With Mel visiting this weekend, we were going to try and stay up and watch some of the Oscar broadcast. After all, each year at the beginning of the show they mention how many millions of people around the world are watching. I've also been kind of skeptical of that number. I was very disappointed to find that the only way to watch the Oscars in the United Kingdom was through a premium satellite channel which I don't have access to.

After seeing my friend M's message that the ceremony was boring, maybe a good night's sleep was the better choice after all.

Monday, February 18, 2008

J Out of Commission

Everyone around me has been sick so i guess it was a matter of time. When I went to Blockbuster on Friday night to rent a movie, the woman behind the counter was sneezing and coughing so hard that I almost said no thank you to my selections after she had touched them. I literally didn't get out of bed at all until today. L was kind enough to check on me often and bring me cups of tea.

My good friend E had sent me an email asking me if I had seen a recent episode of Chef Anthony Bourdain's show No Reservations where he visited London and Edinburgh trying to find out how the UK had gotten such a bad reputation for food. I was fortunate to be able to download the program from iTunes. Do watch it if you get a chance. I am semi-obsessed with Anthony Bourdain right now since he was just on my favorite music podcast and I'm currently reading his book Kitchen Confidential.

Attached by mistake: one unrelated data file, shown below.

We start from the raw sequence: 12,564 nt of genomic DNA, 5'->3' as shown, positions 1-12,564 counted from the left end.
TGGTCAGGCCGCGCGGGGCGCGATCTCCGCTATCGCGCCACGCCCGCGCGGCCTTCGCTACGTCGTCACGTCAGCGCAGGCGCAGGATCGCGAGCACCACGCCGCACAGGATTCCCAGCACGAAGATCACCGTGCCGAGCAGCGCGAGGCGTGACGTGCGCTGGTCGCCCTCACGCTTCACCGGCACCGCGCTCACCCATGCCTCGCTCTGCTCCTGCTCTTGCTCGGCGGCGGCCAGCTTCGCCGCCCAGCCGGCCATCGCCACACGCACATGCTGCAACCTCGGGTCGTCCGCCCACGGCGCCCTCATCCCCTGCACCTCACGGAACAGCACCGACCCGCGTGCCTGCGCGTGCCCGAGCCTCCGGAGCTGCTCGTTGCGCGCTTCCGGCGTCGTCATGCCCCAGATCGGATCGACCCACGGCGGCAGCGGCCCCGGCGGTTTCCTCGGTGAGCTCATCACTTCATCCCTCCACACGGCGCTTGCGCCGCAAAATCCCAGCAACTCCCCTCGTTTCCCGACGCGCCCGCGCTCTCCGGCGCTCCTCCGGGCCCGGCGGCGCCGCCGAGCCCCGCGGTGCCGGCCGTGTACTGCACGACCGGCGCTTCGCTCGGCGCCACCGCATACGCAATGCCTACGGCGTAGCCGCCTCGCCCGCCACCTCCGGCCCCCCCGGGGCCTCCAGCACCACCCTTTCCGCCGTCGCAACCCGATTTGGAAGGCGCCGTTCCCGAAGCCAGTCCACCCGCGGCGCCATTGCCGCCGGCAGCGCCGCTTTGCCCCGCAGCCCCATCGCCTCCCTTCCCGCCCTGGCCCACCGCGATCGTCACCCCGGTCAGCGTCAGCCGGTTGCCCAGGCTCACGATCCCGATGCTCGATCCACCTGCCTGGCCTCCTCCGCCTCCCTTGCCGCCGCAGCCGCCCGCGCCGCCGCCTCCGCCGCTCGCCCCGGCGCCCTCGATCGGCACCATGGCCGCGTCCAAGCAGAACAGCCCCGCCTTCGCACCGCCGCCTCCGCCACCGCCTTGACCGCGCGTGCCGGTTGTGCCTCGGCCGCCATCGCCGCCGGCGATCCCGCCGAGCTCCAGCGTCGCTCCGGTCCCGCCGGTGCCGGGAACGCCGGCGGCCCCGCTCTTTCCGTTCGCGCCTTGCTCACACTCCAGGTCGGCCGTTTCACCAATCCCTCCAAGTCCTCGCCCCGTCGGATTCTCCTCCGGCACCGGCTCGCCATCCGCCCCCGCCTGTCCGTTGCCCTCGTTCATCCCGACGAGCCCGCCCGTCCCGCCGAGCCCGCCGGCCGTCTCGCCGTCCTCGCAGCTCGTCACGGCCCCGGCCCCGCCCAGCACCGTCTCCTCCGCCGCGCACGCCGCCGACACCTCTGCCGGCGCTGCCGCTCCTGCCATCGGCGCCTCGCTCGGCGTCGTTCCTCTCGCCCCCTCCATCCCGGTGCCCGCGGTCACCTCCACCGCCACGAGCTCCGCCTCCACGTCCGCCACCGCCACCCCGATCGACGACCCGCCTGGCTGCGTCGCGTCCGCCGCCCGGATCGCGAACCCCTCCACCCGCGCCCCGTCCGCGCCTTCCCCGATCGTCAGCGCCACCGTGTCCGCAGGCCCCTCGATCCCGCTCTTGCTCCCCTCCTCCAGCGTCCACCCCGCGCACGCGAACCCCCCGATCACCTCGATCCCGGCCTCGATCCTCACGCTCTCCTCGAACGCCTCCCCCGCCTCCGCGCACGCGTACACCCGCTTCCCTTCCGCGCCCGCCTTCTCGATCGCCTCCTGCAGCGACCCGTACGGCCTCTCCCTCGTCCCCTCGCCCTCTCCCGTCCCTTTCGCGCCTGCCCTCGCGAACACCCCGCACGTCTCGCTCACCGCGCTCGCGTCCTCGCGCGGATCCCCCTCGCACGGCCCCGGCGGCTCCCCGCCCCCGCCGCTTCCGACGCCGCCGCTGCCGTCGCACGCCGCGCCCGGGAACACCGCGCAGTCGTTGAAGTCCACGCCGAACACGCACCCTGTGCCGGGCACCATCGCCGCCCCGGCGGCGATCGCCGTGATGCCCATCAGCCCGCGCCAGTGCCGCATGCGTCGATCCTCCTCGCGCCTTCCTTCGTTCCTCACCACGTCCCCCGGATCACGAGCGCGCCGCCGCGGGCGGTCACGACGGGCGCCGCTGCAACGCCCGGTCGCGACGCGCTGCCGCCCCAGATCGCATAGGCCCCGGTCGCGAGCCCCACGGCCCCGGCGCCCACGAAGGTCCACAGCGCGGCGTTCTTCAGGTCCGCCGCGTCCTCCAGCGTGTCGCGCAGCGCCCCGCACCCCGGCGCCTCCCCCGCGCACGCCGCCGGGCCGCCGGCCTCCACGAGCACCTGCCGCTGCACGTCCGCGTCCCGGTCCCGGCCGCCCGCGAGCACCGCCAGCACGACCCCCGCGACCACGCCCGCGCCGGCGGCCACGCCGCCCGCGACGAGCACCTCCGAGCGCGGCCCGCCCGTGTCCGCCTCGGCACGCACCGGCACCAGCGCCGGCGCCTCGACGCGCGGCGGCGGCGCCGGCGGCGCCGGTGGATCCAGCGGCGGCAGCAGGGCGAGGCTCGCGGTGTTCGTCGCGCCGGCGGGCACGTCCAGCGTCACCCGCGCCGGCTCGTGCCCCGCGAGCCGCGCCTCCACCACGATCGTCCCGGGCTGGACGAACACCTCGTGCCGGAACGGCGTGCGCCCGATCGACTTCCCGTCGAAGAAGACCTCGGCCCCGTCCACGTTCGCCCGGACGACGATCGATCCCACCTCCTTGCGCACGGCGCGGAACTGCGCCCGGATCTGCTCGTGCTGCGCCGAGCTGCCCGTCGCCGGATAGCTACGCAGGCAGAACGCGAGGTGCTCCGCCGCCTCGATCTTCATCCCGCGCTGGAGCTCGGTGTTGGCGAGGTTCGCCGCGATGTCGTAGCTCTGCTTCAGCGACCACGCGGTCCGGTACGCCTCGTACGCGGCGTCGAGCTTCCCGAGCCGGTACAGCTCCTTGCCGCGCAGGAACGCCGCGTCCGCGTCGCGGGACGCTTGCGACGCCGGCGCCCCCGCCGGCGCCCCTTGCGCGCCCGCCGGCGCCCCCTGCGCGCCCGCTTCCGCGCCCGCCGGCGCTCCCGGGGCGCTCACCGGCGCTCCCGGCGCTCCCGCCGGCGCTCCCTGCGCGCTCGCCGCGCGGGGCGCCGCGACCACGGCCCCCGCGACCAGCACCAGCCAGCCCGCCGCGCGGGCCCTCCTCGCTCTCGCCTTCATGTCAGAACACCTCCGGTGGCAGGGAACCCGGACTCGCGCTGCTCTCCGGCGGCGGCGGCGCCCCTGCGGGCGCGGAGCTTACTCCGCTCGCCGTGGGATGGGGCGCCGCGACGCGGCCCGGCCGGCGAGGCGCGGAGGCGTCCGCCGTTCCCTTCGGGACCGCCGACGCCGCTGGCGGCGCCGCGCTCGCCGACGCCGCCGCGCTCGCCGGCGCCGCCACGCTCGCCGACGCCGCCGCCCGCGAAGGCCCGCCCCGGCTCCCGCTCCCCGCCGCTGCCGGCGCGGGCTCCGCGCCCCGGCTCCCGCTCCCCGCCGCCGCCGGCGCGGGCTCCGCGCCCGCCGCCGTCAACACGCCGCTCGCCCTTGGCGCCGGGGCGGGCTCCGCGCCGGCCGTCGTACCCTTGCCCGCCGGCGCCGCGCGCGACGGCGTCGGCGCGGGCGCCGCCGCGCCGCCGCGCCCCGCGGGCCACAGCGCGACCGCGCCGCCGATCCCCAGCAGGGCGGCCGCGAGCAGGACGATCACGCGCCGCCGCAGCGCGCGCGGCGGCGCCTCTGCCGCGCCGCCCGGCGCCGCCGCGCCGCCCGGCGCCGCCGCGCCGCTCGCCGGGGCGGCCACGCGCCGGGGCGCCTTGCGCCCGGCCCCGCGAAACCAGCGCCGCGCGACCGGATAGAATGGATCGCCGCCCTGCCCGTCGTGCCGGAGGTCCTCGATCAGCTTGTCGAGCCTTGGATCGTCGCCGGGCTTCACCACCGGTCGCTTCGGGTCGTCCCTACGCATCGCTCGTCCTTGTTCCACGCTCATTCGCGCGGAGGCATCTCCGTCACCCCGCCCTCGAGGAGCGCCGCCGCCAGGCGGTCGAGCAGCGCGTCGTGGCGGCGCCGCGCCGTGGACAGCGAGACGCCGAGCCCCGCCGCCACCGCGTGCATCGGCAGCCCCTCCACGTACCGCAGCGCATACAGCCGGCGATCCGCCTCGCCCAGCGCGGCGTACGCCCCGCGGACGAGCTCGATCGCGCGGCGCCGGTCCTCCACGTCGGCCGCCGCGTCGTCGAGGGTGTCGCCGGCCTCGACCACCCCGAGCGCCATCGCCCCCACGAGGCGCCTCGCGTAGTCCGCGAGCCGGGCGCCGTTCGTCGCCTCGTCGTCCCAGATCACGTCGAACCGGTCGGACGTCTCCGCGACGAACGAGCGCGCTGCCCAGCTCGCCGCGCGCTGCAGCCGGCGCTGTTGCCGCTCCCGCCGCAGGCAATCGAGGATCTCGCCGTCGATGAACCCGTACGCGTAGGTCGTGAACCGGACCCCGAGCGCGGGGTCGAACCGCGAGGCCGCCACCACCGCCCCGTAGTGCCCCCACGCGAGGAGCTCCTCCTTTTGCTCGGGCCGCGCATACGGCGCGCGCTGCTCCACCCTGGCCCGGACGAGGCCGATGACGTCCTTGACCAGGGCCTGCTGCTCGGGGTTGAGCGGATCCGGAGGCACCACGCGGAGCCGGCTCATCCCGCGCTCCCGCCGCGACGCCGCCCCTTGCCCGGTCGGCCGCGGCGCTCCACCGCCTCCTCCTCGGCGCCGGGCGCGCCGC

Here's to a quick recovery before Mel gets here on Thursday.

Thursday, February 14, 2008

Nothing Says I Love You Like...

Marmite! I’ve passed this special edition of Champagne Marmite a few times in the store and thought about sending it to my loved ones. They’ve tried Marmite though and so they wouldn’t take it as a symbol of my love and devotion.

Happy Valentine’s Day!

Chinese New Year Celebrations in London

The Evolution of Teenage Pants

When I say “pants” I’m using the American term. I realized after telling little B that his pants were nice, and getting a most puzzled look from him that in his young English mind, pants mean underwear.

Every generation has some fashion trend that sacrifices practicality for cool, or at least what they think is cool. When I was in high school all the girls looked like roosters, teasing and spraying their bangs to amazing heights while the rest of their hair was sometimes completely flat. I mean, what did that look like from behind? In a way it’s symbolic of the teenage mind, damn any other view, from the front I look awesome!

At some point in the 90s (?) boys began wearing extremely baggy pants and the waist of their pants didn’t begin until we saw a butt’s length of boxer shorts first. In the last few years with emo music, skinny jeans became the rage with boys wearing pants that look painted on, sometimes even wearing girl’s jeans to get that tight fit. Lately in London I have been seeing a disturbing hybrid of the two; skinny jeans in the leg, but a severely baggy ass that hangs way past the hip bones. This kid was walking in front of me on the street holding his girlfriend’s hand with one hand and holding his pants up with the other. The silhouette of this look makes the wearer look like they have a freakishly long trunk and short legs.

I guess it’s the sign of my age because I just don’t get it.

Wednesday, February 13, 2008

Jimi Through The Lens

It seemed quite a coincidence that after seeing the Annie Leibovitz documentary called Life Through A Lens, there would be an exhibition of Jimi Hendrix photography in London subtitled A Life Through The Lens, chronicling his career at the same time that she was photographing people like The Rolling Stones and John Lennon.